Community Healthcare in “Little Tibet”

Dear CAN friends,

I have been in Dharamsala, aka “Little Tibet”, in the foothills of the Himalayan Mountains of Northern India for the past 6 days. 

Getting here is quite a process – two 8 hour flights from Seattle and all that entails, a 12 hour train ride from Delhi, followed by a 3 hour taxi. Throw in some jet lag and road side food, and perhaps a little too much chai topped off with heaps of white sugar….all of which gave me a headache, stomach upset, and general immune system crash.

I admit to being a bit weird about this, but a part of me enjoys being sick…I mean, if you are going to be sick, the suffering part is totally optional, and as a Buddhist, it’s good practice for death, and contemplating karmic purification. Furthermore, it gave me an excuse to check out the local medical scene. Our guest house is a two minute walk from Dr. Yeshi Dhonden’s clinic.

I had heard about Dr. Dhonden for many years – he is a monk and former personal physician to His Holiness the Dalai Lama. His clinic is reached via a dark alley into which one enters a waiting room about 10 by 15 feet square, which on this paraticular day had  about 20 people sitting on 4 benches against each wall. You take a number and wait your turn. I had number 42, and it was only 10 a.m.

All kinds of conversations were going on in various languages – Hindi, Tibetan, various Western languages, and one Tibetan woman seemed to be directing traffic, checking your number, cracking jokes, smiling at the babies, etc.  After a while, I realized my number wasn’t coming soon and upon checking, was told I could come back in an hour.

When eventually I was beckoned into Dr. Dhonden’s office, I saw a man who looked like he could be 80 or 90 years old. When he walked, he barely picked up his feet, if at all…shuffling slowly out to check someone’s urine, back to his interview room. He looked at my face, checked my pulses, all without a word, but nonetheless, maintaining a powerful focus. Then, another person asked me what my problem was, and a few minutes later, I had a 3 day supply of Tibetan herbal pills….all for 90 rupees, or about $1.80.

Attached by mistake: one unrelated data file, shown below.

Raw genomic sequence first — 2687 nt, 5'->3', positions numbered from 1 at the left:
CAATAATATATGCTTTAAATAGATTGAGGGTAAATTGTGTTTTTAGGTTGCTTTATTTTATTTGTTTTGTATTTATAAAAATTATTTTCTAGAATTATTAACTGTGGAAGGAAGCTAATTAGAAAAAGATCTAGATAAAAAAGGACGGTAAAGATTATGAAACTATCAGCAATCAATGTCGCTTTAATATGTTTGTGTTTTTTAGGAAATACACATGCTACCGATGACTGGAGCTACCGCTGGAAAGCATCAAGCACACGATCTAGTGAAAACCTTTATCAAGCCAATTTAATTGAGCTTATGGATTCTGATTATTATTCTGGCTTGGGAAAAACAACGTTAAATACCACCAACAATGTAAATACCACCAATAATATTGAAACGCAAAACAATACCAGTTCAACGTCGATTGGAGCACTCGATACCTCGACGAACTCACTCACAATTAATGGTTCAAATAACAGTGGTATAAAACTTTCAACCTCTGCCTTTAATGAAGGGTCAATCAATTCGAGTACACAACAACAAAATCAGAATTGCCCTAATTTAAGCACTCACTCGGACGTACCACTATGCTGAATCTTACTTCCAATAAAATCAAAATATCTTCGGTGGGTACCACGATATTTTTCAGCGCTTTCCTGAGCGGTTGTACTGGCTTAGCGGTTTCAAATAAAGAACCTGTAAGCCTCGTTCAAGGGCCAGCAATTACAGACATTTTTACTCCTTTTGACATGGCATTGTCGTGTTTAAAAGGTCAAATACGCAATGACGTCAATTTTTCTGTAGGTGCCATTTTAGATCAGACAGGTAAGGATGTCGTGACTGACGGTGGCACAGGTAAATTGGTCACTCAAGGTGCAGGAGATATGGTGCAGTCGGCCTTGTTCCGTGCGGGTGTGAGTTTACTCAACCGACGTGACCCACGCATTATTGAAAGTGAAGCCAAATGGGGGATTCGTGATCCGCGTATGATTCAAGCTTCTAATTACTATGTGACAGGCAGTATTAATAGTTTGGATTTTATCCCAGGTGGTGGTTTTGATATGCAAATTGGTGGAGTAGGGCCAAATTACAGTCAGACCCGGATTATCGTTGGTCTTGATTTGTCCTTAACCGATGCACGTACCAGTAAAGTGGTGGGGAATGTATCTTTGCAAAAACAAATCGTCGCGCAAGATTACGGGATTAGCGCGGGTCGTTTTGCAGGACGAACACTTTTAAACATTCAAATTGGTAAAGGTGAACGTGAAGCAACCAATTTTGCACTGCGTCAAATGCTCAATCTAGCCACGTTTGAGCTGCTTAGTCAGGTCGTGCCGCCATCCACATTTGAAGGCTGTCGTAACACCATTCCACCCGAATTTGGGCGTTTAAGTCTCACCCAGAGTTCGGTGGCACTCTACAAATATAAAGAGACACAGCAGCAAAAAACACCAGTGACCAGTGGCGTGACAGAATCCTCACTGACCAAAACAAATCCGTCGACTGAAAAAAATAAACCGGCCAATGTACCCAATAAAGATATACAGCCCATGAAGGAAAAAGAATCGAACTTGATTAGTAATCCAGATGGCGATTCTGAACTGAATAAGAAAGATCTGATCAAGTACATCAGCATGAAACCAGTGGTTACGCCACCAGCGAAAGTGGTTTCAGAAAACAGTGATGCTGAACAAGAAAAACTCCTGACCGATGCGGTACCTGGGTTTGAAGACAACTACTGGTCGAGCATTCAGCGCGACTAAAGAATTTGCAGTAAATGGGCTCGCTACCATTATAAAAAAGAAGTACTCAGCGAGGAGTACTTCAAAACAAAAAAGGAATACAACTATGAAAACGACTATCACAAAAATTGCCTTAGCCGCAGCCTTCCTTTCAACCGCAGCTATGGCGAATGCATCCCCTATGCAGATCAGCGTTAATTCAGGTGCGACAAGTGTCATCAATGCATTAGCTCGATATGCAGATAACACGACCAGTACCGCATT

I was told to come back with a urine sample at 8 a.m. 3 days later. I decided to come at 745am to beat the crowd, but about 50 people had the same idea. Furthermore, the power had gone out that night and there no light in the clinic. Only a man handing out numbers from behind a locked  metal gate. There were no more numbers when I reached the front of the line. I was feeling better anyways, so there seemed no reason to register any complaint, especially as a person of white privilege who obviously had access to resources most of the patients in this system did not.

I had also promised Dr. Namgyal Qusar that I would show up at 10 a.m. at his clinic, about 12 kilometers down the mountain and one valley over. So I hopped into a jeep packed with 12 people, which bumped and swerved down the mountain, and then transferred to a bus which drove up impossibly narrow and windy lanes, until I luckily remembered which stop was mine.

It was good to see Dr. Qusar again, and after being formally welcomed with a polite cup of chai on his rooftop terrace, I followed him down and he opened up his office to the first patient.